THE NIGHT COMES FOR US (2018)
Not Rated | Color | 121 minutes
Directed by Timo Tjahjanto
Also Known As: La noche nos persigue
Purchase it: N/A (Currently only available to stream on NetFlix.)
Review originally posted to our Patreon on February 28th, 2020.
When I first saw the trailer for Timo Tjahjanto’s THE NIGHT COMES FOR US, I immediately added it to my NetFlix queue… and promptly forgot about it. Then, nearly two years later, I finally sat down after picking it at random off of my enormous watch list, and boy was I glad I did!
Set in a dark underworld of crime and horrendous violence, THE NIGHT COMES FOR US is the redemption tale of a Triad assassin named Ito (Joe Taslim). He’s part of an elite group of killers known as the Six Seas, but is now being hunted as a traitor after killing his own men instead of murdering a child named Reina (Asha Kenyeri Bermudez).
Seeking refuge and aid from the members of his old gang, Ito brings down the fury of the Triads upon them. This leads to a series of arterial-spraying and bone-shattering fights that continue to escalate and become incredibly (and sometimes hilariously) more violent, as they fight to protect young Reina from her ruthless would-be killers.
While the plot is paper-thin (and doesn’t really follow through 100% on the whole redemption arc) don’t worry too much about it because you will become lost in the bone-snapping martial arts battles and gory gun & knife fights. Necks, backs, and limbs are broken – people are sliced, diced, stabbed, disemboweled, set on fire, blown up, and riddled with dozens of bullets. And just when you think the violence has plateaued, THE NIGHT COMES FOR US somehow manages to up the ante!
The cast in this film is great and there are some real standout characters – in particular, Zack Lee’s Bobby frequently steals the show during the film midpoint of the film where he and two others battle a horde of knife/axe wielding henchmen. An old friend (and “brother”) of Ito, Bobby is hilariously over-the-top a times and doles out a fair amount of punishment before he goes down fighting, and earns himself a bit of redemption for his past misdeeds.
Joe Taslim’s Ito is certainly a force to be reckoned with in this film – he sells his character’s brutal, single-minded nature quite well. His foil in THE NIGHT COMES FOR US is another former gang member/brother named Arian (THE RAID films’ Iko Uwais), a rising member of the Triads. Arian is an accomplished fighter who’s seems almost as unstoppable as Ito. Although he is slightly torn by his mission to kill Ito and the others who are protecting Reina, Arian’s unquenchable thirst for power drives him to a final bloody showdown with his former friend.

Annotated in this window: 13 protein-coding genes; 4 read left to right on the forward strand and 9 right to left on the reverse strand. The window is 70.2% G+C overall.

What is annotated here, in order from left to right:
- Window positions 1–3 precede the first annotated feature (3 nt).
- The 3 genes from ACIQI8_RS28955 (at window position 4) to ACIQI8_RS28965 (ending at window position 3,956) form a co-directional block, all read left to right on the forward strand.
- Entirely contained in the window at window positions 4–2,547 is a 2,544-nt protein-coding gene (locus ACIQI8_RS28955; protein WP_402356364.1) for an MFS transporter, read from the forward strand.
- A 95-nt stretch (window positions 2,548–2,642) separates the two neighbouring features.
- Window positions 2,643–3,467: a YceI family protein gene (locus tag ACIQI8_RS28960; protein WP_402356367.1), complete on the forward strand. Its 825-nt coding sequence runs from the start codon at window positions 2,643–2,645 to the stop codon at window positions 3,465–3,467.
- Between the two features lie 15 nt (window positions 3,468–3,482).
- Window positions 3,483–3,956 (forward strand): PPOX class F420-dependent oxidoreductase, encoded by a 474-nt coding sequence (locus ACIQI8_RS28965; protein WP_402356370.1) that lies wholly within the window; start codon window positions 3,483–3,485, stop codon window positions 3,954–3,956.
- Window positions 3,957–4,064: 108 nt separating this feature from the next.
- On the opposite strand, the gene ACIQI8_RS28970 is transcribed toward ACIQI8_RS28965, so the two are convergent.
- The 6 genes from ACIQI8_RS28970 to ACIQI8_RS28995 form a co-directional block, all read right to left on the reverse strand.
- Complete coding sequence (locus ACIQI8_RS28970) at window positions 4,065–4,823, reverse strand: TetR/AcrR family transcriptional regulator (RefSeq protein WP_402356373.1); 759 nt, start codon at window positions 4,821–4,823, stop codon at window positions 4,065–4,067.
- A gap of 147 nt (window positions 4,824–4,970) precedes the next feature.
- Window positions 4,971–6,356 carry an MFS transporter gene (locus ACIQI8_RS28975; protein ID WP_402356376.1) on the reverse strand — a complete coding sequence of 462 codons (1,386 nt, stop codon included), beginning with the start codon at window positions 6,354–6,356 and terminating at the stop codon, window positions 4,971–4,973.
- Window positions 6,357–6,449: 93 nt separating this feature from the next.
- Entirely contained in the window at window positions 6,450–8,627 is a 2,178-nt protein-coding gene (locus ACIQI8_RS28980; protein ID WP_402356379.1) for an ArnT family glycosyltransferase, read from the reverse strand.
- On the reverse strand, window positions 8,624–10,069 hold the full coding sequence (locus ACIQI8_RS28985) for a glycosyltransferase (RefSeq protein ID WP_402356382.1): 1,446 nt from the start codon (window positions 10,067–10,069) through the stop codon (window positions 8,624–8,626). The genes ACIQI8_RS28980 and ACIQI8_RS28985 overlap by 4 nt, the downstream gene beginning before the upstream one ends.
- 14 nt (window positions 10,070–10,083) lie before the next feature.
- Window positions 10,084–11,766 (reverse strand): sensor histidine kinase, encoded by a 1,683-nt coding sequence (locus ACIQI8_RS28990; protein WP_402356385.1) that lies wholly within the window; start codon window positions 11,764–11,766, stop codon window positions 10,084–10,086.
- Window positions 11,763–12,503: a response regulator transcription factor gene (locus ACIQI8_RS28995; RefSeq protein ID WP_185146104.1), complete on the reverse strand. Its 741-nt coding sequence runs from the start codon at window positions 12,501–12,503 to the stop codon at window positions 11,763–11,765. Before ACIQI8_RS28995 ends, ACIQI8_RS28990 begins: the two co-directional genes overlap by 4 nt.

THE NIGHT COMES FOR US is set in, what is predominantly, a “man’s world,” but contains multiple kick-ass female characters. Elena (Hannah Al Rashid) and Alma (Dian Sastrowardoyo) are lesbian lovers and members of the Six Seas. Elena nonchalantly slashes her way through the majority of her opponents, while Alma seems to have a little more fun with her victims – her weapon of choice is a strand of razor sharp piano wire with a weighted ball at the end and she uses it to devastating effect.
There’s also the mysterious “Operator” (Julie Estelle), who is on a mission to eradicate the Six Seas and their leader. She is the film’s ultimate bad-ass because she bests Ito in a one-on-one fight, and holds her own against a group of Triad thugs led by Elena and Alma who arrive to kill poor Reina near the film’s final act.
The fight choreography, camerawork, and editing in THE NIGHT COMES FOR US is fantastic! Once again, Indonesian filmmakers put us Americans to shame by creating well-crafted fight scenes where you can see everything and never miss a second of the action! Though there is a clumsy “Go-Pro/Over the Shoulder” sequence when Ito is hacking his way through an army of foes, it is mercifully short and never done again.
I don’t have much more to say about THE NIGHT COMES FOR US, other than I definitely give it a big recommendation! What the film lacks in plot and substance, it more than makes up for in action and pure carnage! If you’re a bit on the squeamish side (doubtful, knowing what most of you Vault Dwellers watch) or have issues with a film putting a child in jeopardy (some of you parents may wince during moments where crazed killers slash at or try to shoot a child), you may want to give this movie a pass. But if I just said all the right things, then definitely give this Timo Tjahjanto masterpiece a look because it is more than worthy of: